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- John Boehner says GOP should support gay candidates: ‘I do’
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Independent voices from the The Washington Times Communities
Topic - Steve Scalise
So much for President Obama's convoluted announcement that offered home remedies for the big ills of health care reform, plus a one year sign-up reprieve for those who have lost their insurance. For a president who enjoys golf, the big news teed up Republican outrage to perfection. Oh, the irony.
Sen. Ted Cruz may be under fire from colleagues at the Capitol, but he was a hero to the thousands at the annual Values Voters Summit who praised him for refusing to give up his push to defund Obamacare and helping ignite the government shutdown.
Will the liberal media heed the Values Voter Summit? The annual gathering opens Friday in the nation's capital for three days of smart, authentic and, yes, fervent talk about faith, freedom and politics, as told by 66 speakers with much on their minds in troubled times. The opening line-up in the first hours tells all: GOP Sens. Marco Rubio of Florida, Rand Paul of Kentucky and Ted Cruz of Texas and Tim Scott of South Carolina, plus GOP Rep. Paul Ryan of Wisconsin, Dr. Ben Carson and Mark Levin.
The government shutdown has placed thousands of federal workers on unpaid leave, but money is flowing to one group: Congress.
The mainstream press continues to rant about the divisions in the Republican Party and the bodacious behavior among certain conservatives. But those very same conservatives will soon gather in a show of unity and resolve, boasting an all-star lineup. Lest critics forget, the Values Voter Summit is scheduled for mid-October in the nation's capital, and the tenacious heavyweights are ready to rumble, whether journalists pay attention or not.
Will they lean left and favor progressive Democrats? A political phenomenon has emerged with the launch of the Freethought Equality Fund, the first political action committee that supports candidates who are humanists, atheists or agnostics — and advocates for the rights of "nonbelievers" and the separation of church and state.
A House bill being introduced Thursday seeks to protect the religious freedom of individuals, institutions and businesses that are increasingly being punished or harassed for their beliefs on marriage.
The Republican Study Committee on Wednesday unveiled a 181-page alternative to the massive federal health care law passed in 2010, touting their "market-focused" reforms as a viable way to fix the nation's broken health care system without imposing mandates and taxes on Americans.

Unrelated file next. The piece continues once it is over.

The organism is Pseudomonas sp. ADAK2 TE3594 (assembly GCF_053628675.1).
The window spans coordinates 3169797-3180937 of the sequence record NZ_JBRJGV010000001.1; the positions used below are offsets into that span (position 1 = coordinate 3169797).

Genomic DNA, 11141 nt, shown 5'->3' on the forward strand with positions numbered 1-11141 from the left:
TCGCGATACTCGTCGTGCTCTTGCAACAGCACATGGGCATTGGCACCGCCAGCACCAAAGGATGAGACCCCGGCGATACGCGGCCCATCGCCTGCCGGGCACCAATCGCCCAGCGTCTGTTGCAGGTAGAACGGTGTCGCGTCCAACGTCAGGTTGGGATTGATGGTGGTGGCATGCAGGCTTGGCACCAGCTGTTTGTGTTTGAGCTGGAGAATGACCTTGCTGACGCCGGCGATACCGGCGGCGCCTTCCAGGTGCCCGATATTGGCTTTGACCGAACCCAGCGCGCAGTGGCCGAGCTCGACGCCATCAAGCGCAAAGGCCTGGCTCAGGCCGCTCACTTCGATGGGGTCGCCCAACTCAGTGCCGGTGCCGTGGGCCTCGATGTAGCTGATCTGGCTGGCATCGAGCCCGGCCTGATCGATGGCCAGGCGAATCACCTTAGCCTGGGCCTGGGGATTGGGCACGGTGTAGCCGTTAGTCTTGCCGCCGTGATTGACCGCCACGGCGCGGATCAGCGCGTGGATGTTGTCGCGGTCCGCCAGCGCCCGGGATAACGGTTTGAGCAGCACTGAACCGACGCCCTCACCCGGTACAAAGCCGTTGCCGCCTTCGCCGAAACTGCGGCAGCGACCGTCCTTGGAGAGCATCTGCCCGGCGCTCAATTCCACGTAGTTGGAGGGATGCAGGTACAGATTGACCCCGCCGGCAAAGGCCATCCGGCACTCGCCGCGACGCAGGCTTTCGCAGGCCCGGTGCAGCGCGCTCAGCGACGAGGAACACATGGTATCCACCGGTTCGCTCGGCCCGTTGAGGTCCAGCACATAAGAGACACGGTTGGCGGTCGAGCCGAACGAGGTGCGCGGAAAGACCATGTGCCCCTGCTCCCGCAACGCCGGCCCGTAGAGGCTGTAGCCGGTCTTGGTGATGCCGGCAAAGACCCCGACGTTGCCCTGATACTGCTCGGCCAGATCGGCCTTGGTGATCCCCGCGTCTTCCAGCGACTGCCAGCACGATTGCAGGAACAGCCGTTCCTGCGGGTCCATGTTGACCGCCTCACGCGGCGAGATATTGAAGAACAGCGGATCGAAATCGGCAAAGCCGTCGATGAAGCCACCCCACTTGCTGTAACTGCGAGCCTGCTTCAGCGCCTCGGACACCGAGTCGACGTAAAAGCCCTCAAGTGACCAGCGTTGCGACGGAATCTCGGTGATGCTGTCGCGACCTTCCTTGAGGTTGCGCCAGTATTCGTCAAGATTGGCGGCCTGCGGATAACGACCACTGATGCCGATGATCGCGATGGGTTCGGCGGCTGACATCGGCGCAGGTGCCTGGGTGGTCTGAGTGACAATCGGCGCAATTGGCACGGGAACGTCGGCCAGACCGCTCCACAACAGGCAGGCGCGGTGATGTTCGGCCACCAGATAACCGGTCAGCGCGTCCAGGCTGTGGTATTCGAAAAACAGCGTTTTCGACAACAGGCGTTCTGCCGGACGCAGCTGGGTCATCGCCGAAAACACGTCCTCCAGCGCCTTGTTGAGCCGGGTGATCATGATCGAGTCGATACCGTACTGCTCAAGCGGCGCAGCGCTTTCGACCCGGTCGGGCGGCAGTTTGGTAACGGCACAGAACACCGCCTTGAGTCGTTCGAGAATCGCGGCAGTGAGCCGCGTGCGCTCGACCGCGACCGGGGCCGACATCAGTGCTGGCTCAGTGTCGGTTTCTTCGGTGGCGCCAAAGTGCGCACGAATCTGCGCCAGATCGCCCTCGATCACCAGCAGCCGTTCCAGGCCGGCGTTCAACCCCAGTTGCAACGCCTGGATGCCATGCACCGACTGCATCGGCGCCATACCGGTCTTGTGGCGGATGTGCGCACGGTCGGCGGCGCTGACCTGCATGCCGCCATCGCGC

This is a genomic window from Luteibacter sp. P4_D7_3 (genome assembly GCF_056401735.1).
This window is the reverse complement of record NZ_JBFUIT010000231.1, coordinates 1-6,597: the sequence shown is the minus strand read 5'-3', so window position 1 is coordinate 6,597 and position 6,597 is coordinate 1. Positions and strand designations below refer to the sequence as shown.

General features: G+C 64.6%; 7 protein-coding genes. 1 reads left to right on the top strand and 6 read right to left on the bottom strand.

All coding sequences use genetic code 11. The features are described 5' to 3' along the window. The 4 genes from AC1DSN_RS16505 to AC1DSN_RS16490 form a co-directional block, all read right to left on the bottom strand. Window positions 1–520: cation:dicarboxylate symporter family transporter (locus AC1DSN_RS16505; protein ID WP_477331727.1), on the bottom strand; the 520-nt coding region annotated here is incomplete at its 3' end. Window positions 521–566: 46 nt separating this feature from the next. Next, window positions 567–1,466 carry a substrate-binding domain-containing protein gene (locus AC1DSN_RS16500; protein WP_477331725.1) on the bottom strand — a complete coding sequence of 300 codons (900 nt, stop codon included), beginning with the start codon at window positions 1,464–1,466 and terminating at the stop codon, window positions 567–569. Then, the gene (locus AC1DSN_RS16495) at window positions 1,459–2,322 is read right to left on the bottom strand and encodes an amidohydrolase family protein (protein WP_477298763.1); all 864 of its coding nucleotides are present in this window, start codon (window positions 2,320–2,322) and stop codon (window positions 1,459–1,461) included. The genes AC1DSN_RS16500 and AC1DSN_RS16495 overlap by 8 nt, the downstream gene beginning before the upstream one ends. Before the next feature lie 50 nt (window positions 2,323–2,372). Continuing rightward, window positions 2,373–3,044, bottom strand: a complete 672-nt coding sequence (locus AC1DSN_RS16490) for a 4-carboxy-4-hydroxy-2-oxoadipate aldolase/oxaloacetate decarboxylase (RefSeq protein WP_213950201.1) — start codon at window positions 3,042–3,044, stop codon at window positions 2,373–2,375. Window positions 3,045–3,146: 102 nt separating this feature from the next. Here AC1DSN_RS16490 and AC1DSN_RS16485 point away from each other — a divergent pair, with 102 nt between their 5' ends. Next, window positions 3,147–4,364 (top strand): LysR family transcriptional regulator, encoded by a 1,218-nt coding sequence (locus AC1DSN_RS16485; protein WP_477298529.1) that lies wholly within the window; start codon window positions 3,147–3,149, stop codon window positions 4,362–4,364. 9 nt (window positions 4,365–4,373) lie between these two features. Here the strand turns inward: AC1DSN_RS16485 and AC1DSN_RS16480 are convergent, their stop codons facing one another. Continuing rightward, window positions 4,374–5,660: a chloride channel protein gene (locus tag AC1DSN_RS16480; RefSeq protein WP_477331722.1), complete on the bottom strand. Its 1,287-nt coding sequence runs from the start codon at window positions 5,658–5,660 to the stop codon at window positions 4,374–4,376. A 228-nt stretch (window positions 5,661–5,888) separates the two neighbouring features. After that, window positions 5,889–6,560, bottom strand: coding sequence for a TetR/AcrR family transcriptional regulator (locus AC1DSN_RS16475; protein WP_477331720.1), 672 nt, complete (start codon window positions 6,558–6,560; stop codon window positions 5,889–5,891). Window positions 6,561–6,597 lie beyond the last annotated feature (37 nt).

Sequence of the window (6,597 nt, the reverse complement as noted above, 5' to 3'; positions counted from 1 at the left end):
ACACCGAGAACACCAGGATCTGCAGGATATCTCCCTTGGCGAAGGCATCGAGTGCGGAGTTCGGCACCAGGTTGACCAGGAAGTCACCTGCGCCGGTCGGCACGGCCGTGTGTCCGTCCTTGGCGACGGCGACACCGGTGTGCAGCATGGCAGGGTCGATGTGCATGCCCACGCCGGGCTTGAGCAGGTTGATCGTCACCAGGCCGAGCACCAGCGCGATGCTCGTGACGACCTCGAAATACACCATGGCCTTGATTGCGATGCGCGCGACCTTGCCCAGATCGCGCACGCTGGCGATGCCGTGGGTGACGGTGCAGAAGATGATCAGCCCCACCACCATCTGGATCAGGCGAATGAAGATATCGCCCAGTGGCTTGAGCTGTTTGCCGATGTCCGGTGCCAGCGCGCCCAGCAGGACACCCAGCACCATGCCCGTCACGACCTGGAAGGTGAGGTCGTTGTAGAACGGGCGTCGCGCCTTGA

The language has changed: the press appears to prefer term "gun reform" over "gun control." There's a reason for this.
President Obama's health care law continues to drop in the polls and faces ever more pressure on Capitol Hill, where Republicans on Wednesday said they doubted the data hub at the center of Obamacare either will be ready on time or be secure enough to protect Americans' privacy.
There will be some belligerent squawking in the liberal media in the wake of the fifth annual Red State Gathering, organized by columnist and RedState.com founder Erick Erickson, and staged in a spiffy New Orleans hotel starting Friday. Mr. Erickson expects hundreds of conservatives to show up, along with the proverbial thought leaders of the movement, and "happy warriors," he says.
The news channel goes live in less than three weeks. That would be Al Jazeera America, already peopled with veterans hailing from CNN, Fox News, MSNBC, NBC, CBS, PBS and ABC. Now add C-SPAN to the list. Libby Casey, morning host and producer for C-SPAN's much esteemed "Washington Journal," has signed on as the incoming network's official Washington correspondent — one of the nine new hires who will lead regional bureaus.
One can't get much more grass roots than this: Sarah Palin is the keynote speaker Thursday at an agricultural "field day" near Baltic, S.D. — population 1,090 — situated on the scenic banks of the Big Sioux River in the eastern corner of the state.
Conservative Republicans said Wednesday that they will demand that Congress produce a budget that balances in 10 years in exchange for agreeing to raise the federal debt limit, and that House Speaker John A. Boehner promised as much during a GOP retreat this year.
Business leaders joined a group of House Republicans on Wednesday to denounce a tax on carbon emissions — a concept that they acknowledge has virtually no chance of being translated into law anytime soon.
"His hollow press conference was like a person who burned down your house, later showing up with an empty bucket and talking about how inadequate your house was before the fire," Mr. Scalise says.
"First of all, we start by repealing Obamacare," RSC Chairman Steve Scalise, Louisiana Republican, said of the new bill.